Secretary Weeks didn’t come in to the Cabinet today, but he will be present on Tuesday I understand, and I very much hope he will be able to continue his duties as Secretary of War.

I can’t comment on any of the phases of the Security Pact Conference that is now being held at Locarno. At Cambridge on the third of July l expressed the general hope that a pact of that kind might be entered into on the part of European countries, and I am still of the opinion that that would be very helpful and I would be glad to reiterate the hope that this conference may be able to agree on the principle and form of a pact of that kind. Now, as I say, as to the particular phases of it and the different questions involved, I haven’t any information that would warrant my expressing any opinion except in the general hope of the success of the Conference. I think it is exceedingly important that some agreement of this kind be made in order that there may be a cessation of the uncertainties and the constant preparations for defense and the armaments that are going on in Europe.

I don’t know of any proposal at the present time to amend the present immigration law. I think in my message to the Congress last year I suggested some amendments. They were made at the suggestion of the Secretary of Labor. I think no amendments were made last year and I don’t know of any change in conditions that would indicate that I should take any different position now than I did at that time. It is quite probable that the experience of the Department in dealing with immigration and the administration of the law may have revealed some weaknesses, and may also have revealed some places where the law ought to be liberalized. I think that the suggestions I made in my message were for liberalizing the law in relation to the admission of the relatives and members of the family of people that were already in this country.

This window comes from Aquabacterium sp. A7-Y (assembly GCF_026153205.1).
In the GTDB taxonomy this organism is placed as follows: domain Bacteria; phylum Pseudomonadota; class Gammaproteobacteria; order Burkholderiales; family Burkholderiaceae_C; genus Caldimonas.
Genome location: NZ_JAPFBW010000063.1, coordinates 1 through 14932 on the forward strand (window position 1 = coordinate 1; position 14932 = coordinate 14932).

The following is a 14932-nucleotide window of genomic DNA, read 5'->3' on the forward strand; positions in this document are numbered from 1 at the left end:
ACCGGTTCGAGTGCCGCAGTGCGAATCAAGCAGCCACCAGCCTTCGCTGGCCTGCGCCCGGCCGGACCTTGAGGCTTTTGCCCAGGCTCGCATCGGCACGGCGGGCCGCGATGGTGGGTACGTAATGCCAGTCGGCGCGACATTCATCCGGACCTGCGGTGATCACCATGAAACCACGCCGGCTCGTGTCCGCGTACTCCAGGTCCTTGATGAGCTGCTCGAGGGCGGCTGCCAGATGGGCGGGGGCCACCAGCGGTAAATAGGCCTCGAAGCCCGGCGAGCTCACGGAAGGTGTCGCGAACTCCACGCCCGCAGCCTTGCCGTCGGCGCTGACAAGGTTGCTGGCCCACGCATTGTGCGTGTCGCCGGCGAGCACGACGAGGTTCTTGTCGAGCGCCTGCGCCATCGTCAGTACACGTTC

I have several inquiries here about the Shipping Board. I don’t know as there is anything I can say about that at this time that will be helpful. I haven’t given the matter any further consideration since I returned from Omaha. I suppose it is well known that I didn’t agree with the policy that the Shipping Board adopted. I have just made a speech on toleration and perhaps that is the principle that ought to be applied by the executive in times when actions are taken with which he does not agree. I don’t know what my authority is in relation to the Shipping Board. I haven’t had any advice from the Department of Justice about it. The only action that I should think of taking would be to find out what the law is and what duties are assigned to me by law and the Constitution, and try to execute those duties. It is rather strange that Mr. Crowley would take a position of that kind on the Shipping Board without first finding out whether such an appointment was agreeable to me. That is the general practice in the reappointment of Bureau chiefs and executive heads in the Departments, to find out from the President whether the proposed action was agreeable and whether the person it is proposed to appoint is acceptable to the President. I don’t happen to know Mr. Crowley, and haven’t any information about him, and wouldn’t want anything – what I am saying – understood as criticising his ability or experience in his duties. I haven’t made up my mind what action I ought to take in relation to the Shipping Board or the administration of its affairs. I had called Mr. Dalton down as an experienced man to make an examination, which I understood after a conference with Mr. O’Connor, the Chairman and Admiral Palmer and Admiral Benson, they were agreeable to have him come. I think Mr. Dalton is going to return the first part of the week. I suppose that he will then make an investigation and perhaps will be able to advise me what can be done, if anything, to improve the service and the administration of our shipping interests.

Press: Have you asked the Dept. of Justice for an opinion as to what your powers are?

President: No.

Citation: Calvin Coolidge: Remarks by the President to Newspaper Correspondents

The Coolidge Foundation gratefully acknowledges the volunteer efforts of David Diao who prepared this document for digital publication.